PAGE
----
Warning over little-known condition which causes blood-filled blisters in your mouth as man gets struck down by eating FRIED FOOD
- EXCLUSIVE: The 50-year-old from Japan suffered from bleeding in the throat
- ABH has no known one cause but can also be triggered by dental treatment
For years we have been told that eating too much fried food is a sure-fire recipe for a heart attack.
But experts are now warning an unhealthy diet could trigger a ‘rare and underreported’ condition where blood-filled blisters develop in the mouth.
That is exactly what happened to a 50-year-old man in Japan, doctors have revealed.
The little-known condition, called angina bullosa haemorrhagica (ABH), can also be triggered by consuming hot food and drinks, they warned in a medical journal.
Dental treatments, such as fillings, crowns or periodontal therapy — which involves cleaning above and below the gum line — are also triggers.
Known medically as Angina bullosa haemorrhagica (ABH), it has no known one cause, medics wrote in a medical journal. Yet more than half of cases seen are thought to be caused by minor trauma caused by hot food and drinks, dental treatments including fillings and crowns or periodontal therapy, which involves cleaning above and below the gum line to tackle gum disease
Doctors at Chiba University Hospital in Japan said that the unidentified man attended hospital complaining of bleeding in the mouth.
He told medics that he had suffered from bleeding in his throat for 20 years whenever he ate fried foods, such as pork cutlets.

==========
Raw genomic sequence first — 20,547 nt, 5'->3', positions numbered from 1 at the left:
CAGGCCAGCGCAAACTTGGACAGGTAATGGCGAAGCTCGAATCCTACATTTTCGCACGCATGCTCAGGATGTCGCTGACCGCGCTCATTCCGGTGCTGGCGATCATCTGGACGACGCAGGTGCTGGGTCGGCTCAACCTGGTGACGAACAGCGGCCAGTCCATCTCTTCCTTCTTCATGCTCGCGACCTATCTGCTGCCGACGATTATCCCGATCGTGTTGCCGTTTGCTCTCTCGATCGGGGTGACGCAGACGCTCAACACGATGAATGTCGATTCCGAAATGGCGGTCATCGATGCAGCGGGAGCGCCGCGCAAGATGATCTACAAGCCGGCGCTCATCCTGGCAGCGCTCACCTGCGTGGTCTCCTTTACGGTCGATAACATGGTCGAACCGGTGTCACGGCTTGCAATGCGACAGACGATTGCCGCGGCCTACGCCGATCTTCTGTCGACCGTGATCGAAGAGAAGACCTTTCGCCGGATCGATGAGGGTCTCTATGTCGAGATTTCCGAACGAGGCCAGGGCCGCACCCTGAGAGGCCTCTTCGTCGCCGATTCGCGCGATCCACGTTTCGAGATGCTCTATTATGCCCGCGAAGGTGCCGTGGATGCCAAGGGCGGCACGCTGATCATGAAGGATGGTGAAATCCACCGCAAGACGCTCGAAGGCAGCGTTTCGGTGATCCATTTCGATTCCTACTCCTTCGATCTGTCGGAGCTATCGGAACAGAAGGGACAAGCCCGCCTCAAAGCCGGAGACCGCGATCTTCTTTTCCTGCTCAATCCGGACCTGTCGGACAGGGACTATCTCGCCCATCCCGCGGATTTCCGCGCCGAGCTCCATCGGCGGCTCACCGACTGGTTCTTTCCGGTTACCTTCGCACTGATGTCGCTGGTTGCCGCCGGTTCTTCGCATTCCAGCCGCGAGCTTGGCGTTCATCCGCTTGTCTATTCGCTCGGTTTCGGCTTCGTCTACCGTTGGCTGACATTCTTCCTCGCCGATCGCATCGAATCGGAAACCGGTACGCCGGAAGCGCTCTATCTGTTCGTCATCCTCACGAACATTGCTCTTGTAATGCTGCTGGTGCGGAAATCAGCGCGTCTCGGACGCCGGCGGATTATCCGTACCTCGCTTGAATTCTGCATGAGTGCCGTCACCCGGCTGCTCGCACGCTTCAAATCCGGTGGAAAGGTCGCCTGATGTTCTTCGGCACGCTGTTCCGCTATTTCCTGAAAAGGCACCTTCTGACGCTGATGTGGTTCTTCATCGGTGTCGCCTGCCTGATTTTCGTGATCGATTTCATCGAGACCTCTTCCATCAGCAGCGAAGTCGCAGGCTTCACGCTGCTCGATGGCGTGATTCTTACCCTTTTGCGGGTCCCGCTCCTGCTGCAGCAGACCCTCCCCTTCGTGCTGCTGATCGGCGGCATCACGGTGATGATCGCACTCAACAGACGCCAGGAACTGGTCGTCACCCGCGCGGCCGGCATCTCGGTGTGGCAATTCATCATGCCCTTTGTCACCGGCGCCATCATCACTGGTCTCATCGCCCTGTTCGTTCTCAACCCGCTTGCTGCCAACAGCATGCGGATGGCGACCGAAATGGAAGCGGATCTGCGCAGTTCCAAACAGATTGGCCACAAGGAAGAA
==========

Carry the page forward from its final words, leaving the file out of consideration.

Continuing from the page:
In an effort to stop the bleeding re-occurring, he had barred himself from eating the unhealthy diet.
He confessed to medics that the new bleed had started shortly after eating grilled dumplings for lunch.
Doctors discovered an abnormal collection of blood measuring 17mm in width and 18mm in height on the right side of his pharynx — part of the throat.
But the results of blood tests and blood clotting tests were ‘within the normal range’, medics noted.
Initially they thought the bleed may be caused by Von Willebrand disease, a common inherited condition that can make you bleed more easily than normal, for example through frequent or long-lasting nosebleeds or heavy or bleeding from cuts.
It does not however trigger blood blisters.
The repeated occurrence of the bleeds led doctors instead to diagnose ABH.
ABH bleeding typically resolves within a day, while the blisters normally take a week to heal without scarring.
The man’s bleeding had stopped within one day, doctors noted.
Most blisters, which can range from four up to 30mm in width, also heal spontaneously and do not require treatment.
Gargling a 0.12 per cent or 0.25 per cent strength germicidal mouthwash — which slashes the amount of bacteria in the mouth — can sometimes prevent secondary infection, medics said.
Writing in the European Journal of Case Reports in Internal Medicine, they warned that, in rare cases, a build up of blood blisters can block the airways and require surgery.
But the medics said the patient ‘has not relapsed’ in more than a year since his hospital visit by avoiding fried food.
Research published in March by medics in Iran, which reviewed 45 studies on the causes of ABH, showed ‘eating trauma’ was most common trigger.
‘Most notably, physical or chemical trauma, mainly while eating hard, hot, and crispy food, is the most affirmed etiology for this entity,’ they wrote.
The blood blisters can develop at any age, but is most common in middle age with people aged 55.